“Information like road closures, school closures, where shelters are, all of that was in English,” Flores-Haro says. “So the first night of the fire was me personally and someone from my team going out and translating that information as best as we could.”
Flores-Haro says farmworker families continued working out in the fields during the fire, despite hazardous air conditions. If they didn’t work, she says, they missed out on paychecks they needed. Those who were undocumented didn't qualify for federal aid, and many clients that did qualify for aid didn’t have the specific documentation they needed to get it. So Flores-Haro’s organization started a fund to help families who needed help with daycare, groceries, or shelter.
Back in Sonoma County, Chavez says governments' disaster responses can also be threatening to people of color. For instance, the National Guard appeared at street checkpoints throughout Santa Rosa during the Tubbs Fire of 2017.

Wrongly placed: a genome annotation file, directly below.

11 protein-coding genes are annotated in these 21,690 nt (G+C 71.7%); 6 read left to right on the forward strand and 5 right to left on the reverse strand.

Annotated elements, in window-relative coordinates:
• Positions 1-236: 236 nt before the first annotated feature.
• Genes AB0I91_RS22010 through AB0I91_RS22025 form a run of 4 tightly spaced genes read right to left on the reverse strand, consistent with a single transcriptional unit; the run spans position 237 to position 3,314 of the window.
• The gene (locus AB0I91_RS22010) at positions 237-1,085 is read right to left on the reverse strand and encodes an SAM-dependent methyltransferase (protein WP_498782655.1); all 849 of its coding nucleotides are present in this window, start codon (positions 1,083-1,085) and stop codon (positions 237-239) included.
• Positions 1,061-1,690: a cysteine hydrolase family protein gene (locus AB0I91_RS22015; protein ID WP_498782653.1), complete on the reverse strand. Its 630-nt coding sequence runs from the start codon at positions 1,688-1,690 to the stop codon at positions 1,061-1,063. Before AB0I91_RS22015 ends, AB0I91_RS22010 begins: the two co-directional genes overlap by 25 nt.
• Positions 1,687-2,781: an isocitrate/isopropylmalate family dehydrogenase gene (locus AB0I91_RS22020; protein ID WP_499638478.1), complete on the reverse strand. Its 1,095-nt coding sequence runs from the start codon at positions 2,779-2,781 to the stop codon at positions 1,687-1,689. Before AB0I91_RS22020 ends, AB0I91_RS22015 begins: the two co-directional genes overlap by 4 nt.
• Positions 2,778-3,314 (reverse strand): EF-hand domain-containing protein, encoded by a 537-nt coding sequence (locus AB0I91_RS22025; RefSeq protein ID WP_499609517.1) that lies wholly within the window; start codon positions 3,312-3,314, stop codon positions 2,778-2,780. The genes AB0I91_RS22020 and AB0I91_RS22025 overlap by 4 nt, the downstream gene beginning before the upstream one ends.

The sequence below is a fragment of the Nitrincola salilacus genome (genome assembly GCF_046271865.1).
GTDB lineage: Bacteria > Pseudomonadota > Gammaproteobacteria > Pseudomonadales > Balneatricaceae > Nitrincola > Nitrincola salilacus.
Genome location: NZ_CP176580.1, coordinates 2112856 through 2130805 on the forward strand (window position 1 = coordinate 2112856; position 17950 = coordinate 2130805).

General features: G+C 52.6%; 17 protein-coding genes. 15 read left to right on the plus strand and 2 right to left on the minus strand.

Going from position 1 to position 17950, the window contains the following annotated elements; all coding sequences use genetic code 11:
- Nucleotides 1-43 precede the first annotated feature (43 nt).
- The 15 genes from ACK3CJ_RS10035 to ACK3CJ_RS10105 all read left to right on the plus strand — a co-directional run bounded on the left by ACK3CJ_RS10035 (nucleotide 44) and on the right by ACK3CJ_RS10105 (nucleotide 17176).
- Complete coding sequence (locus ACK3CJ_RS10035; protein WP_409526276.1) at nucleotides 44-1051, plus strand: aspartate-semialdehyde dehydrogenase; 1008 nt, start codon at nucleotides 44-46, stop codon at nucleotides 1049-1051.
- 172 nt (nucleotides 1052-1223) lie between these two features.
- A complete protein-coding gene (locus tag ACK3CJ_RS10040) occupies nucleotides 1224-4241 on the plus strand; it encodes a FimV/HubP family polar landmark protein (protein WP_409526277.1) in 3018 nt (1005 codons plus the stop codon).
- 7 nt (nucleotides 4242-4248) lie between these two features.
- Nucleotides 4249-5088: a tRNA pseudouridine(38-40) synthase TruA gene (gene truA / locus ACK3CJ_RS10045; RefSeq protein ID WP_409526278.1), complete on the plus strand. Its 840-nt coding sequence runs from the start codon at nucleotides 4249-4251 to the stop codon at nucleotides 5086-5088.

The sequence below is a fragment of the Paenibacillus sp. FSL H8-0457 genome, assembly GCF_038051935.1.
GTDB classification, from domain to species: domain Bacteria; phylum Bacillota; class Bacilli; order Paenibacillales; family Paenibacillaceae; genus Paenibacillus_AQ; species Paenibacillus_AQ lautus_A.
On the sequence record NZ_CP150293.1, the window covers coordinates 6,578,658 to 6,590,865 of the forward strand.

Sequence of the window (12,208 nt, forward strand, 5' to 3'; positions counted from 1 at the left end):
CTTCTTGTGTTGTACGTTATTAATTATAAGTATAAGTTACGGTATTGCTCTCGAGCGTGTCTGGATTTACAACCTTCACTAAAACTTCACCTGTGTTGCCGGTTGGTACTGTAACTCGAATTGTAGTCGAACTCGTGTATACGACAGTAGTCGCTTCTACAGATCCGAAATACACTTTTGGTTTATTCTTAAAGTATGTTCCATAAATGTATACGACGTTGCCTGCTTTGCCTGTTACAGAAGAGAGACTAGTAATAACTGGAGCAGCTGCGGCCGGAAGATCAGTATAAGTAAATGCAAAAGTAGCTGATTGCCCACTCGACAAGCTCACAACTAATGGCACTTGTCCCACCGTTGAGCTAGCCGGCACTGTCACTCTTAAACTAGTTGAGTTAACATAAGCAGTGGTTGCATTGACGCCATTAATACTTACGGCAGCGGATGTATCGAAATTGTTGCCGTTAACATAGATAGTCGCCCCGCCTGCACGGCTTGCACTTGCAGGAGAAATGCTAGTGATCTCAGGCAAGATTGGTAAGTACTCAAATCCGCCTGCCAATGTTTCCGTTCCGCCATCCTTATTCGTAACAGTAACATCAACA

“That really upset a lot of people who didn’t understand why the National Guard was coming during a time of natural disaster,” Chavez says. “It’s a very common thing, but for many immigrant communities, seeing a military vehicle with guns causes some concern.”
That’s why emergency responders and local governments should partner with organizations that work with diverse communities, Chavez says, because these organizations can provide perspectives that are otherwise unrepresented. They could also help with language and messaging barriers.
But what about places like Shasta County, which doesn’t have an agency like this or even a local Spanish language news station?